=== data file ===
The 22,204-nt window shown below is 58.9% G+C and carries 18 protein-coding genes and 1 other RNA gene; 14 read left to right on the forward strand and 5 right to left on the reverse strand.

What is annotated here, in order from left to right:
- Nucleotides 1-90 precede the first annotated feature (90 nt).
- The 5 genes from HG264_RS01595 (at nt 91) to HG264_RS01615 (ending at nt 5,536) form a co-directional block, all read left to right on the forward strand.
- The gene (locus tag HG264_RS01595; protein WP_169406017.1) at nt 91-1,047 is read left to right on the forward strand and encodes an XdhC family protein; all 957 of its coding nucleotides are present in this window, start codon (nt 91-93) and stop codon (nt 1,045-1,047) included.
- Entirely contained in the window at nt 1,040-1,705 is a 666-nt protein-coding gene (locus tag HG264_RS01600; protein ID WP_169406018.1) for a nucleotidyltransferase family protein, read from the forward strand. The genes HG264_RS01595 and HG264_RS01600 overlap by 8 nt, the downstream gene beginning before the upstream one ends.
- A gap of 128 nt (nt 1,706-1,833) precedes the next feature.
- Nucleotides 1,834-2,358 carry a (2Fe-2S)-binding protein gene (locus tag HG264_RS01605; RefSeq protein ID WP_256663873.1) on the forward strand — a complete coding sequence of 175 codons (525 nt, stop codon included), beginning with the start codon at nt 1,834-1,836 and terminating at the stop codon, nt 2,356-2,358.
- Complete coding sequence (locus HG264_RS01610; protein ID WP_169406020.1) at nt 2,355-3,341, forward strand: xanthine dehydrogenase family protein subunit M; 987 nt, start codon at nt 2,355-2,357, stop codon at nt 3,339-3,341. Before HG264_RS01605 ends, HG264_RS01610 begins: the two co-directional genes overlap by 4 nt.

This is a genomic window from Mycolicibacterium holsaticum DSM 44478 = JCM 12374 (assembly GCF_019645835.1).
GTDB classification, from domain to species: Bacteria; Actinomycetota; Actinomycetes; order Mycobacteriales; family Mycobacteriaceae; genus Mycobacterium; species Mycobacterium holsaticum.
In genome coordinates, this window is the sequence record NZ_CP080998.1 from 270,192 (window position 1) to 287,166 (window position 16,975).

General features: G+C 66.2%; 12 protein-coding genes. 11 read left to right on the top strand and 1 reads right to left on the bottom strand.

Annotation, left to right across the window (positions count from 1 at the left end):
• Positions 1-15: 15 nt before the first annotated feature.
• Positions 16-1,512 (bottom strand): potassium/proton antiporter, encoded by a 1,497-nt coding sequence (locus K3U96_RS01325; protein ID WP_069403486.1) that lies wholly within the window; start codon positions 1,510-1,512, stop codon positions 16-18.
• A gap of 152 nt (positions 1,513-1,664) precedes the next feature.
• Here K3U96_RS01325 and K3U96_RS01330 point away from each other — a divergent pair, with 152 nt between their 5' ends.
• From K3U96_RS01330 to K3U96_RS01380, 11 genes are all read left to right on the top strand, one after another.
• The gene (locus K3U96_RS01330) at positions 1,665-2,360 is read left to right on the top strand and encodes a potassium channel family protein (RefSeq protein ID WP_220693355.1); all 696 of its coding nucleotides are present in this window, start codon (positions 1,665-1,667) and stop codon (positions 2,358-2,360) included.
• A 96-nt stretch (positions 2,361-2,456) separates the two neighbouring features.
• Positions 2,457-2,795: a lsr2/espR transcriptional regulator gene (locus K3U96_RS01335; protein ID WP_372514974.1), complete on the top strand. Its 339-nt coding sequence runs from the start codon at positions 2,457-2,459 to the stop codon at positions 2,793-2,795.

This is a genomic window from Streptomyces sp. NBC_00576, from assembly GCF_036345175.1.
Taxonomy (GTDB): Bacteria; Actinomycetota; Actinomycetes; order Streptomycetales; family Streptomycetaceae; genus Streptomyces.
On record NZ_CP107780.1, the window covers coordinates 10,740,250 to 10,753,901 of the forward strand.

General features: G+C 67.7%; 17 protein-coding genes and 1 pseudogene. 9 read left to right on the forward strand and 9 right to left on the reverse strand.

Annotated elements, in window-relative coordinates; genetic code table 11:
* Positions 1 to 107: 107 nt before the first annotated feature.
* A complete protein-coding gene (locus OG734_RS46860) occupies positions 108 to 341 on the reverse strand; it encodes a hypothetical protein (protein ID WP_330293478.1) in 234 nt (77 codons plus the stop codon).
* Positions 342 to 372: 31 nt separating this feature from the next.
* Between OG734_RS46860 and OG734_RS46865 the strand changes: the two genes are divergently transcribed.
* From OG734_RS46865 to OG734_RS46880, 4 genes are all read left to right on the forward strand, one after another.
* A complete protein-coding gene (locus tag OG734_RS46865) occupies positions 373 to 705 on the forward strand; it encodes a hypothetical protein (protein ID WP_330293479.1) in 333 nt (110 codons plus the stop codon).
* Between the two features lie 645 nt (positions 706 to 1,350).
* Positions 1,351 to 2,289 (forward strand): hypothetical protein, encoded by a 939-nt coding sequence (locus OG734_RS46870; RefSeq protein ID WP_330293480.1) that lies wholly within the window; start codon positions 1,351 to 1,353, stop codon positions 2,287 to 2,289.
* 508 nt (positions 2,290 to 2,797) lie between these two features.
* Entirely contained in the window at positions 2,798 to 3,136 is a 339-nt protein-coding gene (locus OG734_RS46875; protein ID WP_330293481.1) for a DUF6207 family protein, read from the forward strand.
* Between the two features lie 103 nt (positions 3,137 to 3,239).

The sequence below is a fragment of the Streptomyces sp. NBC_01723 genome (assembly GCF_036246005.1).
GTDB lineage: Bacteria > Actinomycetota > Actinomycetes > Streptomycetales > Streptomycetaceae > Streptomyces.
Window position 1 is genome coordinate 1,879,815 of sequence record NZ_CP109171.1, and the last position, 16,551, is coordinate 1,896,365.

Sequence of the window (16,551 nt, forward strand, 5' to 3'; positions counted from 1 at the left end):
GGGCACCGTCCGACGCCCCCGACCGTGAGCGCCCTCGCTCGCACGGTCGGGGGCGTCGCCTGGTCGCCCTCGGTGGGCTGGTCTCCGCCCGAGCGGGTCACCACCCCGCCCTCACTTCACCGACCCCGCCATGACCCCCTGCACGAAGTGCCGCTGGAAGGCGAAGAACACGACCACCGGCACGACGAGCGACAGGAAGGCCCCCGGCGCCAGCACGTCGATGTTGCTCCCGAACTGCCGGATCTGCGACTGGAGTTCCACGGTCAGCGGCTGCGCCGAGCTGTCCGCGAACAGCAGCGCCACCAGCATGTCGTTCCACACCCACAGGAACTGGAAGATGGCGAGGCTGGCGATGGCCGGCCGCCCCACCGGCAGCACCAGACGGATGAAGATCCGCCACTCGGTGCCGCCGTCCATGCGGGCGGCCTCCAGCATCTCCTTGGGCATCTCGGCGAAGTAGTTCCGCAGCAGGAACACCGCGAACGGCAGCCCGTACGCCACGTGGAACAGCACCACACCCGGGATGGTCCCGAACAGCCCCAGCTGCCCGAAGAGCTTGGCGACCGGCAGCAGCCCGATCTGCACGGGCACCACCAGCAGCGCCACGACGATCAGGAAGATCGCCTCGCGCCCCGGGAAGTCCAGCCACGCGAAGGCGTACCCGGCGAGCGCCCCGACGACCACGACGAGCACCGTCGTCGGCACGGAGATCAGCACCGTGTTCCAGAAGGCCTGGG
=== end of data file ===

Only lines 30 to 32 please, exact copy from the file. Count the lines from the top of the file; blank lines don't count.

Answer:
* Positions 342 to 372: 31 nt separating this feature from the next.
* Between OG734_RS46860 and OG734_RS46865 the strand changes: the two genes are divergently transcribed.
* From OG734_RS46865 to OG734_RS46880, 4 genes are all read left to right on the forward strand, one after another.